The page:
Blog Post

Dynamic Column Level Security with Power BI and SSAS


Last week I was asked to tackle a requirement by a customer adopting Analysis Services to enable data exploration and ad hoc analysis by their users. One of their requirements was to secure columns based on a grant related to a cost center. For example, a grant has several attributes, with some attributes being considered “sensitive” and other attributes considered “non-sensitive”. Non-sensitive grant attributes would accessible to all users while a subset of the attributes in the grant table considered “sensitive” would be accessible to users related to the corresponding cost center. The challenge here is that while Analysis Services supports column level security, dynamic column level security is not supported. So my colleague and friend, the great Steve Pontello, and I put our heads together to address the requirement.


I must admit the title of this blog post is a bit misleading as the solution isn’t really column level security, but rather a clever use of row level security to simply display or not display the values of sensitive fields. Also, its important to point out that this solution does not actually secure the column, but instead shows a value of “Not available” if the user does not have access to the value. For this customer, this was an acceptable solution for their requirement.

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To demonstrate the solution, I’ve created a data model based on the AdventureWorksDW2017 database, which you can download from here if you want to play along. Also, download the SQL script I created here to create the database objects I used in this example. While I’ve created the sample model in Power BI, you could just as easily use an Analysis Services tabular model in the same way. And finally, the Power BI workbook that I’m walking through in this blog post is available to download here.

For this solution and in this example, we’re breaking out the DimCustomer table into two objects: DimCustomer and DimCustomer_secured. The DimCustomer table contains all the “non-sensitive” columns and the DimCustomer_secured table contains the columns that are considered “sensitive”. This will allow us to control access to both the non-sensitive columns and the sensitive columns independently.

To control access to rows in the DimCustomer_secured table, we use a bridge table between DimCustomer_unsecured and DimCustomer_secured table. This bridge table is called vDimCustomer_secured_bridge and is actually a view in the database engine.

For each customer records in DimCustomer, two records would be in the bridge table: one record to correctly map a customer to the customer record in the secured table a second record to map a customer record to the “Unavailable” record (CustomerKey value of –2) in the DimCustomer_secured table. In this example, I’m using a small set of records in the bridge table for illustration purposes. The RLSKey value is an identity column on the database table so that we can efficiently match a user with permissions on a customer record.

Above you can see that in cases where a user has access to a row in the DimCustomer_unsecured table but should not see values for a row in the DimCustomer_secured table, the bridge table maps the Customer record to a row with a –2 CustomerKey that displays a value of “Not available” for the sensitive columns.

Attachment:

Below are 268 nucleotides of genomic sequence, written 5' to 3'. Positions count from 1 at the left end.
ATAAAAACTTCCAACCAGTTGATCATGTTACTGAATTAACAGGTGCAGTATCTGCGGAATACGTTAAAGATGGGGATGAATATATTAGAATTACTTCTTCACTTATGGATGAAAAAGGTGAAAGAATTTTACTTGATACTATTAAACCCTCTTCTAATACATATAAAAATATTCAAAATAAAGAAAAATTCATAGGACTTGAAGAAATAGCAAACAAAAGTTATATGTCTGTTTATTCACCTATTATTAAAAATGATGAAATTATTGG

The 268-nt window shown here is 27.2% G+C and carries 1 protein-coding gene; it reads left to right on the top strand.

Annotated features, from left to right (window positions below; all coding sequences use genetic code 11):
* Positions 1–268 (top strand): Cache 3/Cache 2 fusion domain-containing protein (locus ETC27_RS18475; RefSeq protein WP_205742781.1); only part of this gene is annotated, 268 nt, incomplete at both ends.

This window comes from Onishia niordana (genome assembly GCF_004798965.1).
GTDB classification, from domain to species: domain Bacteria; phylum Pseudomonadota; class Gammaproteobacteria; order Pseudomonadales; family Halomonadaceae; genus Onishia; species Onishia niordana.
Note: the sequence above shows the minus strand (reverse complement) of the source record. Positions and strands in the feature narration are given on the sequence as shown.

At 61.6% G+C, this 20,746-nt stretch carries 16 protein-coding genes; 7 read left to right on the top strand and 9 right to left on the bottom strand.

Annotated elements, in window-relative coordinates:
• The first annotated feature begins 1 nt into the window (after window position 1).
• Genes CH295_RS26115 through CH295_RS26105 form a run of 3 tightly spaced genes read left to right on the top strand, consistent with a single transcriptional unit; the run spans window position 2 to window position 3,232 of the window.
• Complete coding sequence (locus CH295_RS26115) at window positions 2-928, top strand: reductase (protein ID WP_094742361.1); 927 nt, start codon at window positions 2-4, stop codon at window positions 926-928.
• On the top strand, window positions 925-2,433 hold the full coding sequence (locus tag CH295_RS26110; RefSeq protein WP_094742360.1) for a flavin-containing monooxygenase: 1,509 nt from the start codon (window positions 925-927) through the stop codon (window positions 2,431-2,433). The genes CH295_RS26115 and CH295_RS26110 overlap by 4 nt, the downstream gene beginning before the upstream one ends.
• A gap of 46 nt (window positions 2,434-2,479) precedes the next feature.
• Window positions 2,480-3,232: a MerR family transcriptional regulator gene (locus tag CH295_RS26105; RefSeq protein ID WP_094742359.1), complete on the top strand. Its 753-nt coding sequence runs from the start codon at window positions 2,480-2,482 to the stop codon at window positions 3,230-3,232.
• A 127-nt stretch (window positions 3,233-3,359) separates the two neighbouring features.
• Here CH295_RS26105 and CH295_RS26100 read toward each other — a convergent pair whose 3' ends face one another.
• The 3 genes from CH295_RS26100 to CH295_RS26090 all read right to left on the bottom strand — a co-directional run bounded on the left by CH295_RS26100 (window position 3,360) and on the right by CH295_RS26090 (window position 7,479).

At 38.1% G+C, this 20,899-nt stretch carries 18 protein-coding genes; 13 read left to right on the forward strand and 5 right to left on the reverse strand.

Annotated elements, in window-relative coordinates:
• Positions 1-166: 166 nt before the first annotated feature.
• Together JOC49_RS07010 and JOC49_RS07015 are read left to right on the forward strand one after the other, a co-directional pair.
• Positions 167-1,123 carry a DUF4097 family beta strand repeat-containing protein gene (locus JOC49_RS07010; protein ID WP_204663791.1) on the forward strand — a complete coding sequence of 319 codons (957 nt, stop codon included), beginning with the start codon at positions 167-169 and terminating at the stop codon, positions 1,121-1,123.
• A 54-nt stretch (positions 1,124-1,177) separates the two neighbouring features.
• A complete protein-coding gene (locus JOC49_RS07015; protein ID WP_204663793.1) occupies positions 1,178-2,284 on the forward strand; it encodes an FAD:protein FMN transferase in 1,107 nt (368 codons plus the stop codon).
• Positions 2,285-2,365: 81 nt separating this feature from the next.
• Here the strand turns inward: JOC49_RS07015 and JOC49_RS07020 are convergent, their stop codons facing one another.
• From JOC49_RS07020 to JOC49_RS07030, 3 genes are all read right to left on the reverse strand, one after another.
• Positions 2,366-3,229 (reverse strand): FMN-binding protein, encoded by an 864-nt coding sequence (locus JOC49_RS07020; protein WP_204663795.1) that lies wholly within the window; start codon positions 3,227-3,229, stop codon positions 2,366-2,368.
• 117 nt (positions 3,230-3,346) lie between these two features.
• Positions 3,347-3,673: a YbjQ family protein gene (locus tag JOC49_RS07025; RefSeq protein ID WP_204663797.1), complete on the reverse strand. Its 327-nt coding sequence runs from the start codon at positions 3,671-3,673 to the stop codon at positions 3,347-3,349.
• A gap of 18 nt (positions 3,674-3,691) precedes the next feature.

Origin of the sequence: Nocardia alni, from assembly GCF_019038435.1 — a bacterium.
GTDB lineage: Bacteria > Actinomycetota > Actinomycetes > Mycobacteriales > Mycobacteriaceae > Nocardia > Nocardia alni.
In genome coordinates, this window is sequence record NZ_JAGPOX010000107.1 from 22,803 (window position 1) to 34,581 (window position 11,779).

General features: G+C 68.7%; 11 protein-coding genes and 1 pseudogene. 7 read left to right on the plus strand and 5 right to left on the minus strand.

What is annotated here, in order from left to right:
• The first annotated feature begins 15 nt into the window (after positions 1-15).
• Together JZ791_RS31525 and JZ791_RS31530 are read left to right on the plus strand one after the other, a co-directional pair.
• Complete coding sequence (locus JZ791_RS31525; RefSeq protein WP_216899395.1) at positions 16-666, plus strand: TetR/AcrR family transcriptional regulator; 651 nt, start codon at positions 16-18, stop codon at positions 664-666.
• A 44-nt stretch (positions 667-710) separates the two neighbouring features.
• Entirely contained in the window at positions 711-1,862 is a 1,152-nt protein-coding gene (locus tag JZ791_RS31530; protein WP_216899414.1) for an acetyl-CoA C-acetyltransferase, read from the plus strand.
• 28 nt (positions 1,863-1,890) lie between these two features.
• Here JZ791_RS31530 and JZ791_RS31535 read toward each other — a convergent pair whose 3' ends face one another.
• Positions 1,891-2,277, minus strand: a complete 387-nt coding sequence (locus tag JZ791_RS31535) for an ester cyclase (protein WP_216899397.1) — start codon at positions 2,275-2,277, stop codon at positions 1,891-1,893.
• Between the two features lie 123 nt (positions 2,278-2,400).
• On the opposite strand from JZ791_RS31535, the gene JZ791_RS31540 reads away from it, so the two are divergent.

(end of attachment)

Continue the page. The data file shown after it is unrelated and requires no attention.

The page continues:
The third piece here is an additional table (actually a view in the database), called vDimCustomer_User, that contains the user security information. The table vDimCustomer_User and controls which UserID’s have access to which records in the vDimCustomer_secured_bridge table. You can see the mapping below.

Its also important to point out that the Apply security filter in both directions box is checked on the relationship between vDimCustomer_secured_bridge and DimCustomer_secured, as seen below.

Below you can see an example of how user1 does not have access to the row in the DimCustomer_secured table which contains the sensitive information. Notice the value for the CustomerKey_secured column for RLSKey 1 is –2. And then notice that user2 does have access to the coorspedonding record in DimCustomer_secured and therefor gets to see the sensitive information.

Now we can apply role based security based on the user principal name in Power BI or Analysis Services. So when user1 logs in to view the report, user1 will only see records for customers they have permissions on and only information on the sensitive columns he/she should see, as seen below. For example, take a look at CustomerKey 11017. User1 has access to the customer record but does not get to see the sensitive information in the EmailAddress, LastName, and BirthDate columns.

On the other hand, user2 also has access to CustomerKey 11017 but does have permissions to see the sensitive data in the EmailAddress, LastName, and BirthDate columns.


Download the sample Power BI file here.

Download the SQL script to create the supporting database objects.

Download the AdventureWorksDW2017 database backup file.

If you found this useful, please share with your friends and colleagues. I’d also like to give a big shoutout to Steve for his help with addressing the customer’s requirements. Please leave your comments and thoughts in the comments section below. Take care!

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